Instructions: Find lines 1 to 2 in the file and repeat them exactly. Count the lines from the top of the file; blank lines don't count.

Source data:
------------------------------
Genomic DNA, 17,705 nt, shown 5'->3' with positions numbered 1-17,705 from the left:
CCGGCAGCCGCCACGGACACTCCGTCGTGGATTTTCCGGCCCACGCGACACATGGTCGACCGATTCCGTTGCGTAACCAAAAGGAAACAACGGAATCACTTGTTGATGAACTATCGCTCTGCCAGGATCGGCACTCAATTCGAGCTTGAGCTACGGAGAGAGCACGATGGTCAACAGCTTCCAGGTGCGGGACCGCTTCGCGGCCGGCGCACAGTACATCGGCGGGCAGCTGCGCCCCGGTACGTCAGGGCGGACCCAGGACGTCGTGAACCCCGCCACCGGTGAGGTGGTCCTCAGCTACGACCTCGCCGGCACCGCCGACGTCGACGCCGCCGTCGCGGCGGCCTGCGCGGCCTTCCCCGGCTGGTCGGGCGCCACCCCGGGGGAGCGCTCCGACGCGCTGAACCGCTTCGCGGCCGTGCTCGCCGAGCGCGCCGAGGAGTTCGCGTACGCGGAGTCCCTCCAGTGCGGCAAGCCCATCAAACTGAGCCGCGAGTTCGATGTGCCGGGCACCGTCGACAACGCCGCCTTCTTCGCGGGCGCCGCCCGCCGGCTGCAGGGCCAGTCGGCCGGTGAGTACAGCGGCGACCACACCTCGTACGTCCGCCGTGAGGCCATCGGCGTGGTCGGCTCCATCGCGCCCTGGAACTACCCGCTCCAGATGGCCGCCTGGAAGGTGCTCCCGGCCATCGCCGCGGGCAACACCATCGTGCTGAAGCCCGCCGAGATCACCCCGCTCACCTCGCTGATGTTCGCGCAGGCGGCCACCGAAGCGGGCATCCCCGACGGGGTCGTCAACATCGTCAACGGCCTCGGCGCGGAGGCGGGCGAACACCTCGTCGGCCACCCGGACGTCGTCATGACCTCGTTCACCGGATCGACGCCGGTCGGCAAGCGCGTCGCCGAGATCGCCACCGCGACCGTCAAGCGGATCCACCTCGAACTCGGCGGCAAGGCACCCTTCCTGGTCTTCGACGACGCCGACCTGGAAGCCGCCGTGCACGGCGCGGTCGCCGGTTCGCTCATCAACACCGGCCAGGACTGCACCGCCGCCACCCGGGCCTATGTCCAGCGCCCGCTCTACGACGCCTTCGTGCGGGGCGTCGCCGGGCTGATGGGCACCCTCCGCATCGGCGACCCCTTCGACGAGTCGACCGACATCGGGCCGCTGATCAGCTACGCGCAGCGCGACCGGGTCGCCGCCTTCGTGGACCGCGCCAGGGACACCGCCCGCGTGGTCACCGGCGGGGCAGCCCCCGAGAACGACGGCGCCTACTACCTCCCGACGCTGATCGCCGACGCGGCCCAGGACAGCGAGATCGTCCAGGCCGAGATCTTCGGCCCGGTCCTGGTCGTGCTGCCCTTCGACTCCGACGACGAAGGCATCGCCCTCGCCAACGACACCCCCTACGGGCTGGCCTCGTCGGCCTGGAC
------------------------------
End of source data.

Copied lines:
Genomic DNA, 17,705 nt, shown 5'->3' with positions numbered 1-17,705 from the left:
CCGGCAGCCGCCACGGACACTCCGTCGTGGATTTTCCGGCCCACGCGACACATGGTCGACCGATTCCGTTGCGTAACCAAAAGGAAACAACGGAATCACTTGTTGATGAACTATCGCTCTGCCAGGATCGGCACTCAATTCGAGCTTGAGCTACGGAGAGAGCACGATGGTCAACAGCTTCCAGGTGCGGGACCGCTTCGCGGCCGGCGCACAGTACATCGGCGGGCAGCTGCGCCCCGGTACGTCAGGGCGGACCCAGGACGTCGTGAACCCCGCCACCGGTGAGGTGGTCCTCAGCTACGACCTCGCCGGCACCGCCGACGTCGACGCCGCCGTCGCGGCGGCCTGCGCGGCCTTCCCCGGCTGGTCGGGCGCCACCCCGGGGGAGCGCTCCGACGCGCTGAACCGCTTCGCGGCCGTGCTCGCCGAGCGCGCCGAGGAGTTCGCGTACGCGGAGTCCCTCCAGTGCGGCAAGCCCATCAAACTGAGCCGCGAGTTCGATGTGCCGGGCACCGTCGACAACGCCGCCTTCTTCGCGGGCGCCGCCCGCCGGCTGCAGGGCCAGTCGGCCGGTGAGTACAGCGGCGACCACACCTCGTACGTCCGCCGTGAGGCCATCGGCGTGGTCGGCTCCATCGCGCCCTGGAACTACCCGCTCCAGATGGCCGCCTGGAAGGTGCTCCCGGCCATCGCCGCGGGCAACACCATCGTGCTGAAGCCCGCCGAGATCACCCCGCTCACCTCGCTGATGTTCGCGCAGGCGGCCACCGAAGCGGGCATCCCCGACGGGGTCGTCAACATCGTCAACGGCCTCGGCGCGGAGGCGGGCGAACACCTCGTCGGCCACCCGGACGTCGTCATGACCTCGTTCACCGGATCGACGCCGGTCGGCAAGCGCGTCGCCGAGATCGCCACCGCGACCGTCAAGCGGATCCACCTCGAACTCGGCGGCAAGGCACCCTTCCTGGTCTTCGACGACGCCGACCTGGAAGCCGCCGTGCACGGCGCGGTCGCCGGTTCGCTCATCAACACCGGCCAGGACTGCACCGCCGCCACCCGGGCCTATGTCCAGCGCCCGCTCTACGACGCCTTCGTGCGGGGCGTCGCCGGGCTGATGGGCACCCTCCGCATCGGCGACCCCTTCGACGAGTCGACCGACATCGGGCCGCTGATCAGCTACGCGCAGCGCGACCGGGTCGCCGCCTTCGTGGACCGCGCCAGGGACACCGCCCGCGTGGTCACCGGCGGGGCAGCCCCCGAGAACGACGGCGCCTACTACCTCCCGACGCTGATCGCCGACGCGGCCCAGGACAGCGAGATCGTCCAGGCCGAGATCTTCGGCCCGGTCCTGGTCGTGCTGCCCTTCGACTCCGACGACGAAGGCATCGCCCTCGCCAACGACACCCCCTACGGGCTGGCCTCGTCGGCCTGGAC